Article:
Mark Pomerantz: Correct. And it was easier to "bump up" certain assets than other assets. Seven Springs, Mar-a-Lago, the triplex: his residences, each of which, by the way, he claimed to have a value in that was more than anybody had ever bought or sold a private residence for in the history of the United States, ever.
Bill Whitaker: Ever.
Mark Pomerantz: Correct.
Bill Whitaker: But you've told us, I mean, and he admitted, Cohen's a convicted perjurer.
Mark Pomerantz: That's right.
Bill Whitaker: So how-- how far can his testimony go?
Mark Pomerantz: And that's why it was so important for us to go to the accounting documents. How do you know he's telling the truth? You know it because you see it in the documents.
He's talking about Donald Trump's accounting documents used to calculate the value of the former president's real estate, some of which Mark Pomerantz shared with us. He released them after they were made public in Letitia James' lawsuit. Attorney Pomerantz said he did not share grand jury material with us.
Bill Whitaker: You said it went on for years. What was-- what was the pattern?
Mark Pomerantz: The tactics varied from property to property to property. What they had in common was that they were dishonest.
The accounting spreadsheets valued Mar-a-Lago at $739 million in 2018; but Attorney General James concluded it was only worth about $75 million, almost 10 times less, in part because Mr. Trump had given away the residential development rights for a tax deduction.
In Westchester, New York, Trump's financial documents valued development rights for his "Seven Springs" property at $161 million in 2014. But Pomerantz said the Trump Organization's own hired appraiser just months earlier had valued the development rights between $29 million and $50 million.
Donald Trump purchased his golf course in Jupiter, Florida, for $5 million in 2012, but seven months later on his financial documents valued it at $62 million, then filed a lawsuit claiming his taxes were too high.
Mark Pomerantz: He not only values it at 12 times what he paid for in his financial statement, but then he sues the tax assessor saying, "You had to know this couldn't be worth more than five, 'cause that's what I paid for it in an arm's length transaction."
Bill Whitaker: What ties Donald Trump directly to this? You know, couldn't he say "my accountants said it's worth this. I signed it"?
Mark Pomerantz: There were many bits and pieces of evidence on which we could rely in making that case.
One of those pieces, Pomerantz showed us, is part of a Deutsche Bank loan showing Trump personally verified his statements are accurate.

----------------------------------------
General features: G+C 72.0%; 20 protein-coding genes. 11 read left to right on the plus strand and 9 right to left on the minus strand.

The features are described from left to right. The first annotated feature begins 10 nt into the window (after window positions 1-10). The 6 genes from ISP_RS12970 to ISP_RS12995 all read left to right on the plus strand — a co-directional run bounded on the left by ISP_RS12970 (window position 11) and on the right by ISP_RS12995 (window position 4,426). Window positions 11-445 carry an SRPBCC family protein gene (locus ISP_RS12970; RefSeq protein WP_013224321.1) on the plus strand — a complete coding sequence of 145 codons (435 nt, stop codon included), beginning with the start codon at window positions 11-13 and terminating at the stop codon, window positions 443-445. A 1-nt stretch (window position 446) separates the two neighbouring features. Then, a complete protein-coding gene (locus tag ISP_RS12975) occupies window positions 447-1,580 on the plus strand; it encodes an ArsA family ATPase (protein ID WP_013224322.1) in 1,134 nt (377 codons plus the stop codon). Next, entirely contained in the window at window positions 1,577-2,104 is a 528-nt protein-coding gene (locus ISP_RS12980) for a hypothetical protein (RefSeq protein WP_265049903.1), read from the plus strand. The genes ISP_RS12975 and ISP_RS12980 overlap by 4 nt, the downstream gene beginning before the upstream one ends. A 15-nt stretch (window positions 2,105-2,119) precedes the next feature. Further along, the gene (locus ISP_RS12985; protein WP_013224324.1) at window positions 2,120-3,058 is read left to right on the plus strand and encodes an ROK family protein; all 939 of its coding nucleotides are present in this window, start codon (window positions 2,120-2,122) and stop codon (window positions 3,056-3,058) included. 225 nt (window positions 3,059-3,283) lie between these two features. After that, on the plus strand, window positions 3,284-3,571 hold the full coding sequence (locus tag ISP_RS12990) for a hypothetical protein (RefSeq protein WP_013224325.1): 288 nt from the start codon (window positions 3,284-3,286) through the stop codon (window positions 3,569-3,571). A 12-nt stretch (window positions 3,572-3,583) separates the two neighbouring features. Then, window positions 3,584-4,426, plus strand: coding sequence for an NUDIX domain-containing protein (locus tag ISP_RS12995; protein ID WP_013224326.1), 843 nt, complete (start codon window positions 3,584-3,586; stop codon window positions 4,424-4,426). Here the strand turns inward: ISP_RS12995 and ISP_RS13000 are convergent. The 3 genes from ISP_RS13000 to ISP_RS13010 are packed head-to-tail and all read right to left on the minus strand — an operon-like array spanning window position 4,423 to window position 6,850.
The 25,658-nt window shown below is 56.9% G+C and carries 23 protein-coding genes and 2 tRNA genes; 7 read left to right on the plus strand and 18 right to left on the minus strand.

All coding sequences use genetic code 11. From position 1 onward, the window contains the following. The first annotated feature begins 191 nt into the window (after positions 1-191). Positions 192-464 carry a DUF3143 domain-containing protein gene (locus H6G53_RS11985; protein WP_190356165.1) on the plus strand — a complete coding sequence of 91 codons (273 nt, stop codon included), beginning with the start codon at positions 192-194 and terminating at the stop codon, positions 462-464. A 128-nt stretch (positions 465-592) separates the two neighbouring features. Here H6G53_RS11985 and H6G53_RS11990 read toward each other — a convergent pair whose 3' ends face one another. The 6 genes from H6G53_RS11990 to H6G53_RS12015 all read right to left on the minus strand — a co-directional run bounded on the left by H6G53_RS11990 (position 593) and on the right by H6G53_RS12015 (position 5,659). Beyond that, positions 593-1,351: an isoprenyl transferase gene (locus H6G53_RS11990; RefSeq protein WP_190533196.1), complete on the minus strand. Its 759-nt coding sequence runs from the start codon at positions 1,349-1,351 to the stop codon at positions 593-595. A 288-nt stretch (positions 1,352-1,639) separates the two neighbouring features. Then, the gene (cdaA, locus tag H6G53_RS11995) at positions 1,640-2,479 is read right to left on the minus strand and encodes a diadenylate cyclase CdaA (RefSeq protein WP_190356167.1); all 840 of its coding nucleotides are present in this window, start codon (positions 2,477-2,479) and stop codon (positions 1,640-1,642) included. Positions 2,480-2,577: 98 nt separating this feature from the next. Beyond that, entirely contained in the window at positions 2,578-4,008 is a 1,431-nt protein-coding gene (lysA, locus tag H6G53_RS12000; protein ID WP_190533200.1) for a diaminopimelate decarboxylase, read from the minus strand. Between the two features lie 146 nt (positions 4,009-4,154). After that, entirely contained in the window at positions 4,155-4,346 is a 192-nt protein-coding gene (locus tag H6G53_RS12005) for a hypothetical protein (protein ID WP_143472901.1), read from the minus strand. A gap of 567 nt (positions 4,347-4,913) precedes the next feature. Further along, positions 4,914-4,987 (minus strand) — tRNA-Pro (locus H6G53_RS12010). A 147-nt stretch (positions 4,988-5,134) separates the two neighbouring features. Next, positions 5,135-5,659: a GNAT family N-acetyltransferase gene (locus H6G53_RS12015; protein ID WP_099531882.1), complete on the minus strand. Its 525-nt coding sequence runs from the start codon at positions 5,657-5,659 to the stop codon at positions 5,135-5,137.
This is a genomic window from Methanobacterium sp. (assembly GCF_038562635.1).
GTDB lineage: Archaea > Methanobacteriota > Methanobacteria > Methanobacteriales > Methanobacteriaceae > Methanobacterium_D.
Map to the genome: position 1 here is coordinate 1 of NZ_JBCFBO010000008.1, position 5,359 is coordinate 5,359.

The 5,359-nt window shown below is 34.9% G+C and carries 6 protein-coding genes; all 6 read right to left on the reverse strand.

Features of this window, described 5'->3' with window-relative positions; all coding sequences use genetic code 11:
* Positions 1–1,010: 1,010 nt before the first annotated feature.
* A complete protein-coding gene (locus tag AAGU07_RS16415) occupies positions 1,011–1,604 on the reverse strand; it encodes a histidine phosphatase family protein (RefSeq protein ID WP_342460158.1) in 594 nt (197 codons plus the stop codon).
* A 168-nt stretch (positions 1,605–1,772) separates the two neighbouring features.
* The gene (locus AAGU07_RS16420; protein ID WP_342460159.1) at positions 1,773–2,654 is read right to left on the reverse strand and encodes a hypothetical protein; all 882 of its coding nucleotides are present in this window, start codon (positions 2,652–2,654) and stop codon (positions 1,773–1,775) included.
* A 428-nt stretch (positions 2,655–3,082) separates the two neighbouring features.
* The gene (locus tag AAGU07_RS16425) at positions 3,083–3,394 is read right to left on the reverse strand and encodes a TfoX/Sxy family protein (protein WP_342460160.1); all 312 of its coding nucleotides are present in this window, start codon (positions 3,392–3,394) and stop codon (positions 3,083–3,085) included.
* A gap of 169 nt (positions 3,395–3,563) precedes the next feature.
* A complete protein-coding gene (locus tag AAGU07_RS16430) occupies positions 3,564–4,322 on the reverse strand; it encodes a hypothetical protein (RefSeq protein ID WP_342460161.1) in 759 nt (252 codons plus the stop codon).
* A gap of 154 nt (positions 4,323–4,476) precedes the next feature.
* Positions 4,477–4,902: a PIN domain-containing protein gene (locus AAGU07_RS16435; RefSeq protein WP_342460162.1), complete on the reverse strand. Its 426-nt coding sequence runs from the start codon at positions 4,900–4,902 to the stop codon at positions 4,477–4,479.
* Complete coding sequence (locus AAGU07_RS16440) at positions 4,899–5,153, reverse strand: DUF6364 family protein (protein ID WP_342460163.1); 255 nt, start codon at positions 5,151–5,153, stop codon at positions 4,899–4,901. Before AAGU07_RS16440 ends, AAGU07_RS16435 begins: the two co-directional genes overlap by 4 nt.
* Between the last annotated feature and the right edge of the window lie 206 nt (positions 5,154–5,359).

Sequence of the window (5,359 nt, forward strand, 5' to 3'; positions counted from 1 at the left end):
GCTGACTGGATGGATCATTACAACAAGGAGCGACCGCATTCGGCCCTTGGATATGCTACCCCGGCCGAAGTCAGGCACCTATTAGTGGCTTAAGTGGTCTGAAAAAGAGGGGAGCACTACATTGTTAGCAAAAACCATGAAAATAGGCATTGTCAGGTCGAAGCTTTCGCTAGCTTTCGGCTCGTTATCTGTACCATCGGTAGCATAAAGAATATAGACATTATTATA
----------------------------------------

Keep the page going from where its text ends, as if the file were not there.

Mark Pomerantz: He warrants that the financial statements are true and correct in all material respects. Finally of course on the guaranty is his sharpie signature, Donald J. Trump.
In 2015 and 2016 accounting documents, Donald Trump listed his Fifth Avenue condominium as 30,000 square feet.
Mark Pomerantz: But it wasn't 30,000 square feet. It was 11,000 square feet. So--
Bill Whitaker: That's a huge discrepancy.
Mark Pomerantz: Yes, it's a huge-- (LAUGH) it's a huge variation.
And, Pomerantz showed us, back in 1994, Donald Trump signed condominium paperwork acknowledging the apartment's actual square footage.
Bill Whitaker: Truly it says right here that the size of the apartment is 10,996 feet.
Mark Pomerantz: Right.
Bill Whitaker: With his signature right here.
Mark Pomerantz: Yeah. For the apartment that he lives in and built.
In a statement to 60 Minutes, a lawyer for former President Trump, Joe Tacopina, said Pomerantz is falsely accusing Mr. Trump of felonies to sell a book. Mark Pomerantz said the evidence he gathered persuaded the former district attorney, Cyrus Vance, to authorize presenting the evidence to a grand jury to seek an indictment against Donald Trump.
Alvin Bragg: Too often there are two standards of justice. One for the rich and powerful and connected, and another for everyone else. I'm Alvin Bragg, and I'm running for Manhattan District Attorney to change that.
In January of 2022, Alvin Bragg, who campaigned on a promise to hold powerful New Yorkers accountable, was sworn in as the new Manhattan district attorney. And according to Pomerantz, the next month stopped his team from seeking an indictment of Mr. Trump.
Bill Whitaker: What did he want you to do? Slow down? Did he ever say that?
Mark Pomerantz: He did not say to slow down. He never said, "I don't wanna be rushed. There's not enough time. I need more time to study the facts." He said, "Okay. You need a decision? You get a decision." And the decision was no. "You're not going forward."
Pomerantz and the office's general counsel, Carey Dunne, promptly resigned. Bragg reportedly had concerns about the strength of the case.
Alvin Bragg: We decided not to bring any charges at that time, so that we could continue our investigation, which is what we're doing.
In December, DA Bragg won a tax fraud case against the Trump Organization. He didn't charge the former president. But Pomerantz said the case he developed against Donald Trump should still be launched.
Bill Whitaker: I know you have not spoken to Alvin Bragg. But if you were to speak to him what would you tell him?
Mark Pomerantz: This was a righteous case. You should bring it. It's important. And if you made the wrong decision, make a better decision.
In a statement to 60 Minutes, District Attorney Alvin Bragg said he agreed with senior prosecutors in the office who believed they needed to investigate further. That, he wrote us, is what his office has continued to do with great skill and professionalism.
Produced by Sarah Koch. Associate producer, Madeleine Carlisle. Broadcast associate, Natalie Breitkopf. Edited by Patrick Lee.